Today around the world, small family operations and multinationals alike are raising fish in inland lakes and ponds as well as in coastal waters. Though the process varies by species, it can be very complex and involve multiple locales.

Atlantic salmon, for example, has a production cycle of about three years, from the fertilization of eggs kept in freshwater incubation tanks to the final harvesting, processing and distribution. About 70% of the global supply is farmed, mostly in Norway, Chile, Scotland and Canada, though Chile's salmon industry has yet to recover from an infectious anemia outbreak in 2007 that hit just before the financial crisis.

The U.N. predicts rapid aquaculture growth in South Asia, Southeast Asia and Latin America, with tilapia, carp and catfish leading species growth. Fish are being farmed for both human consumption and for feed, since more aquaculture requires more feed.

Besides taking pressure off wild supplies, aquaculture offers other benefits including optimal egg selection and control over feed diets. The downsides include the fact that diseases spread more quickly within fish farms than in nature, and that in some countries aquaculture has hurt the environment. But such environmental concerns in turn are sparking investment in areas such as disease prevention and sustainable feed and waste systems, as the sector becomes more professionalized.

Strategic buyers are leading the buying spree.

Cargill, the Minnesota-based agriculture giant, hopes to make a big splash in salmon feed through its purchase of Ewos from Altor Equity Partners and Bain Capital -- just two years after the buyout shops bought the business from Cermaq as part of its defense against Marine Harvest.

The deal gives Cargill seven feed manufacturing plants in five countries producing more than 1.2 million metric tons of salmon feed for the world's biggest producers. By 2017, Cargill also plans to have a new shrimp factory ready in Ecuador, through a $30 million joint venture agreement signed in July 2015 with Naturisa, of Guayaquil.

Meanwhile in Norway, Marine Harvest -- the world's top producer of farmed Atlantic salmon -- is also still expanding.

The company has been an acquirer for much of its 50 years in existence. Previously known as Pan Fish, it changed its name in 2007 following a three-way merger combining Norway's Pan Fish Holding with the Dutch Marine Harvest (originally part of Unilever in the early days of Atlantic salmon farming) and Fjord Seafood, also of Norway.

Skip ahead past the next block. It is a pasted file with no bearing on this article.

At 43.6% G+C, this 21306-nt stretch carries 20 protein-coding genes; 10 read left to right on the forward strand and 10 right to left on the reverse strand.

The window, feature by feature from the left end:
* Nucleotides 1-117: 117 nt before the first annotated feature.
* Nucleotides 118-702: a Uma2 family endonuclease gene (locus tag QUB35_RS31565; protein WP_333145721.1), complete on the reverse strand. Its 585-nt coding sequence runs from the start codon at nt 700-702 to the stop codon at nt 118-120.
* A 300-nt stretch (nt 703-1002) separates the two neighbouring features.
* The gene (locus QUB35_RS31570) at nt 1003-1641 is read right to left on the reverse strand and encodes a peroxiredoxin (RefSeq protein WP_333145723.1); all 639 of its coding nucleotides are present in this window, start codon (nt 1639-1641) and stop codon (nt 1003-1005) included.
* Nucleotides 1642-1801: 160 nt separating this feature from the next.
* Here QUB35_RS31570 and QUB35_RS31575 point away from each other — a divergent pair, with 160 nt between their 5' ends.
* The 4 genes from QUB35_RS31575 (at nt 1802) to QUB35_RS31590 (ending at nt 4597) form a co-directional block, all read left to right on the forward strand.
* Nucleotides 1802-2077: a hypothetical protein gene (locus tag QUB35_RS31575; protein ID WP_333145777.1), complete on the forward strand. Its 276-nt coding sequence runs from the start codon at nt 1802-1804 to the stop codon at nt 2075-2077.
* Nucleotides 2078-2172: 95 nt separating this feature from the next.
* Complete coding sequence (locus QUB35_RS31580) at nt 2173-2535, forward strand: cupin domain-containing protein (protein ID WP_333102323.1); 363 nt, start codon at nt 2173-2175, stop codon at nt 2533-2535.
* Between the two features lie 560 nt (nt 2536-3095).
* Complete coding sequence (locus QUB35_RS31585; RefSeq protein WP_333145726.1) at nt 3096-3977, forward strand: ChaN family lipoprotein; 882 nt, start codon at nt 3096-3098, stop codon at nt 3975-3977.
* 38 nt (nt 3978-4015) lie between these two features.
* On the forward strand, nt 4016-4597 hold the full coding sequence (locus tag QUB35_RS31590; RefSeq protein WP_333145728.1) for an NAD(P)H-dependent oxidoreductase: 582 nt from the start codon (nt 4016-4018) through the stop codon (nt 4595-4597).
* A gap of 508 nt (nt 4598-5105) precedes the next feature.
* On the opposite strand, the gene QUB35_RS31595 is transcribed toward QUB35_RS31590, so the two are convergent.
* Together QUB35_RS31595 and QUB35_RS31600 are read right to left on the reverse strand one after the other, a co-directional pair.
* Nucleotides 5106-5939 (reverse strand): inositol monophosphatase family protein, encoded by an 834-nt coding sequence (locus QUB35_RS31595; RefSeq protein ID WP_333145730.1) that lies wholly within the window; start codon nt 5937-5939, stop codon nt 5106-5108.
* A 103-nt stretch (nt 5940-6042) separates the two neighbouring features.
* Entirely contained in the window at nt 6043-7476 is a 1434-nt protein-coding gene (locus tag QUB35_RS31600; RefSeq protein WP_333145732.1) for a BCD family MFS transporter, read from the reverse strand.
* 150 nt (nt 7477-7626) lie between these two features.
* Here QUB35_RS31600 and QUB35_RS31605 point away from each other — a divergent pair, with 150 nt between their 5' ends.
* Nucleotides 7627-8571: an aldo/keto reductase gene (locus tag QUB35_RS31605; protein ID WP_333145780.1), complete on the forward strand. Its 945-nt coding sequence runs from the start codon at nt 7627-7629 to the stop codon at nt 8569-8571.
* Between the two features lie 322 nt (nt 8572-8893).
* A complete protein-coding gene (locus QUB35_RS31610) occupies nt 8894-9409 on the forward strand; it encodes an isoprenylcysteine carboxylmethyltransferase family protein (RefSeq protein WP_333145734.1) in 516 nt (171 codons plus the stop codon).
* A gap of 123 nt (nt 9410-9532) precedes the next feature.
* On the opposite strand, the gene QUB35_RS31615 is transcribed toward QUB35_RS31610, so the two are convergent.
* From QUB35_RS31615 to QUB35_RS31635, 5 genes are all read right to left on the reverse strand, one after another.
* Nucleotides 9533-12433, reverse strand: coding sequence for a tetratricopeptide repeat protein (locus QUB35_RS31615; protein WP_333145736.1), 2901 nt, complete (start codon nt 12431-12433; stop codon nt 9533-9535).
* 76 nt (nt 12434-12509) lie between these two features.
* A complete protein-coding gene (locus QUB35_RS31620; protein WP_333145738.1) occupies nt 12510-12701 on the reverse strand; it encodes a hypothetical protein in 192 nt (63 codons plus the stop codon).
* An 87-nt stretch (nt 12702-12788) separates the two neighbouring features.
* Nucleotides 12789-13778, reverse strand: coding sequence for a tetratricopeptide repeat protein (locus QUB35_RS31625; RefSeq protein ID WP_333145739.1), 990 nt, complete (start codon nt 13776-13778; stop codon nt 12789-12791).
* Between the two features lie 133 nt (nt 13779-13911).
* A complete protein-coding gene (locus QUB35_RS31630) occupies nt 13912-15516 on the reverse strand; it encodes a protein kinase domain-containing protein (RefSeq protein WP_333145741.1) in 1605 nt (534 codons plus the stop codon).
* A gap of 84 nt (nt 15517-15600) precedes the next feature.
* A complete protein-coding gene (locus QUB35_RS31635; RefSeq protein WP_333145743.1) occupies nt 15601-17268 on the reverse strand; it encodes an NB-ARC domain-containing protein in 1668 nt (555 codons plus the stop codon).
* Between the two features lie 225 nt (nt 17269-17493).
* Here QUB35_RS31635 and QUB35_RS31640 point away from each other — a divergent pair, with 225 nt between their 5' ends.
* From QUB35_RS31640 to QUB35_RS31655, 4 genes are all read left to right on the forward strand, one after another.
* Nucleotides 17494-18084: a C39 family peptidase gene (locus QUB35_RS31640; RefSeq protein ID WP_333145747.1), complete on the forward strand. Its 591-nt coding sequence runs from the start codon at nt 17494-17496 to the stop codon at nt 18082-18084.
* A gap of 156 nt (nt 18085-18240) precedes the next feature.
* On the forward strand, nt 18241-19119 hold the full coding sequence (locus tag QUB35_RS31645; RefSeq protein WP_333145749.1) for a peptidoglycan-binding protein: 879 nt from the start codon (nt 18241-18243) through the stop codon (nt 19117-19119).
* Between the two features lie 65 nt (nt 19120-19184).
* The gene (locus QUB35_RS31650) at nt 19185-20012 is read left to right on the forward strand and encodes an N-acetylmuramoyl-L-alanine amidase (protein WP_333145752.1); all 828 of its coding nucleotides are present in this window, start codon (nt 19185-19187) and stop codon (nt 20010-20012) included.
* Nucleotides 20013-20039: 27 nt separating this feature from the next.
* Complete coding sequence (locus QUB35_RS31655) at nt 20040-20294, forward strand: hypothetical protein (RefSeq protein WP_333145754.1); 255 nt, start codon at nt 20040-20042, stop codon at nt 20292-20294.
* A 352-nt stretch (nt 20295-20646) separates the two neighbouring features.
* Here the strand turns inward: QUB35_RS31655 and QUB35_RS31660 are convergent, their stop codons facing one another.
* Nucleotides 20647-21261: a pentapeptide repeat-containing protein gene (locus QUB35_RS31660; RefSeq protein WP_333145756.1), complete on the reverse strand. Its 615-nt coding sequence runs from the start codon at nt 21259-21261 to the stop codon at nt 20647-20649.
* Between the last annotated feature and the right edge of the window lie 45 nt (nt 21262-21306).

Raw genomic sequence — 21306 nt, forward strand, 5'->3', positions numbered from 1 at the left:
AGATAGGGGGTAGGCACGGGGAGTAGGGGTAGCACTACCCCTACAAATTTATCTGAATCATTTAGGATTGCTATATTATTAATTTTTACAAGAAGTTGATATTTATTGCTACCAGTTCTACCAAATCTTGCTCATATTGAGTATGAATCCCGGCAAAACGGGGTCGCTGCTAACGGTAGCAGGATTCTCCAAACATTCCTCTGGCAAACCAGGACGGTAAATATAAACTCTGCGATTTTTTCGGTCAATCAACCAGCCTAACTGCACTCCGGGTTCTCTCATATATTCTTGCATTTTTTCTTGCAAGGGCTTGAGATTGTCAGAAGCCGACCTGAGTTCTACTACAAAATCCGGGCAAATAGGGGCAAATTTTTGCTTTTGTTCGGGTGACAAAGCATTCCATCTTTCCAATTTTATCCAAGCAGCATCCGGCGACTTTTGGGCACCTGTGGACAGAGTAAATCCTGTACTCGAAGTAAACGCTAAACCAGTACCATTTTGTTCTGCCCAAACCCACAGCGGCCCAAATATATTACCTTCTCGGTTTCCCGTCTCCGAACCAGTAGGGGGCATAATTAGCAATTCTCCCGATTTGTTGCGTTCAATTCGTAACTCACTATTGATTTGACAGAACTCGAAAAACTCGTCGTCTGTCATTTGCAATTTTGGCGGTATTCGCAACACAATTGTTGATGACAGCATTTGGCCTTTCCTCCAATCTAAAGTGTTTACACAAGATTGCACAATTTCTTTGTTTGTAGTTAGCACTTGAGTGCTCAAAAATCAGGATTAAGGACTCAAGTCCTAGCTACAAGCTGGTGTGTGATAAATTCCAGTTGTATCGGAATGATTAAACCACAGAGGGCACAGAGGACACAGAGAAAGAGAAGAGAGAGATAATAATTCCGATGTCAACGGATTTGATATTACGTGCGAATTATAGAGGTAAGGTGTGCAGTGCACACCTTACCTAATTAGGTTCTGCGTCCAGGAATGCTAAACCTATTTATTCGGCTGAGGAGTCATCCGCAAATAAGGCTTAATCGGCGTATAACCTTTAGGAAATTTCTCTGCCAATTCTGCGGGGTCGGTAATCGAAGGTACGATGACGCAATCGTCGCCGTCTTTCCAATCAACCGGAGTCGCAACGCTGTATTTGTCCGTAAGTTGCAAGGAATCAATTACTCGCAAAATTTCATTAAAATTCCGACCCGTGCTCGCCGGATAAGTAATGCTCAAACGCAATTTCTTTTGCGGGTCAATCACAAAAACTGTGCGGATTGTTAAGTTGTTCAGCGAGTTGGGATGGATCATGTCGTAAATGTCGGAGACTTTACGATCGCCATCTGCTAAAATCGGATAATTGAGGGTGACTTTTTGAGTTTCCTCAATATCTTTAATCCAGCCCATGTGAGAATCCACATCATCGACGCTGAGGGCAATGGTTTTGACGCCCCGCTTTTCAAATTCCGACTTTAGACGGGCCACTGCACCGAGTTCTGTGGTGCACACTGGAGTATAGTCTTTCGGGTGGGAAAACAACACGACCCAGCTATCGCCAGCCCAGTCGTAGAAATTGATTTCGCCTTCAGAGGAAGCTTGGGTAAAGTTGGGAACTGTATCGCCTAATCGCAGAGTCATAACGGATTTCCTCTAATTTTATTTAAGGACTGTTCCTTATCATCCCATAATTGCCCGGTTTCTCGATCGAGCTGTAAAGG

Today's Marine Harvest, whose largest shareholder is a company indirectly controlled by oil and shipping magnate John Fredriksen, hasn't publicly attempted any major M&A since its failed hostile $1.7 billion bid to take over Cermaq in 2013. But in 2014 it opened its first feed factory in Norway and snapped up assets of bankrupt Acuinova Chile for $120 million. It plans to spend around £80 million ($113 million) on building a new feed factory in Scotland by 2018.

Marine Harvest spokesman Eivind Naevdal-Bolstad said: "We focus on greenfield in our feed division and value-added division, and our company will always look at opportunities."

For private equity, the growing appetite for aquaculture expansion has produced some decent exits.

As well as Bain Capital and Altor's super-speedy exit from Ewos after two years, Permira's sale of Norway's aquatic health group Pharmaq to Zoetis (ZTS) for $756 million last December made a splash.

Permira garnered more than three times its return on invested capital in local currency terms. Zoetis had actually wanted to buy Pharmaq two years earlier but lost out to Permira, which picked it up for about €250 million from Norwegian conglomerate Orkla and marine-focused investment firm Kverva.

Permira expanded Pharmaq geographically, built its salmon farming business, and launched products for new species in emerging markets. Zoetis CEO Juan Ramón Alaix admitted in a November earnings call, "We would've loved to have owned this company back in 2013 [but] the company is worth a heck of a lot more today."

Even after the Pharmaq disposal, Permira -- whose portfolio includes leading Japanese sushi chain Sushiro -- is still open to aquaculture-related buying opportunities, according to Ola Nordquist, head of the Nordic region.

"There is a meaningful role for investors like us going forward to partner with successful companies to support their journey," he said.

Another PE buyer on the prowl is Longship, a new Oslo-based firm-named for the vessels used by Viking Norsemen for trade, exploration and warfare -- whose sweet spots include aquaculture and sustainability. Longship, which is raising its first buyout fund, is seeking small and medium-sized companies of Norwegian heritage which are profitable, and with sales of about Nkr150 million to Nkr1 billion ($17.5 million to $116 million).

Managing director Kai Jordahl, previously with CapMan, predicts that aquaculture will become a "lot bigger" in his home country than oil amid the current crude price slump. As the industry matures, he sees growing investment opportunities in areas like emerging technologies and sustainable farming.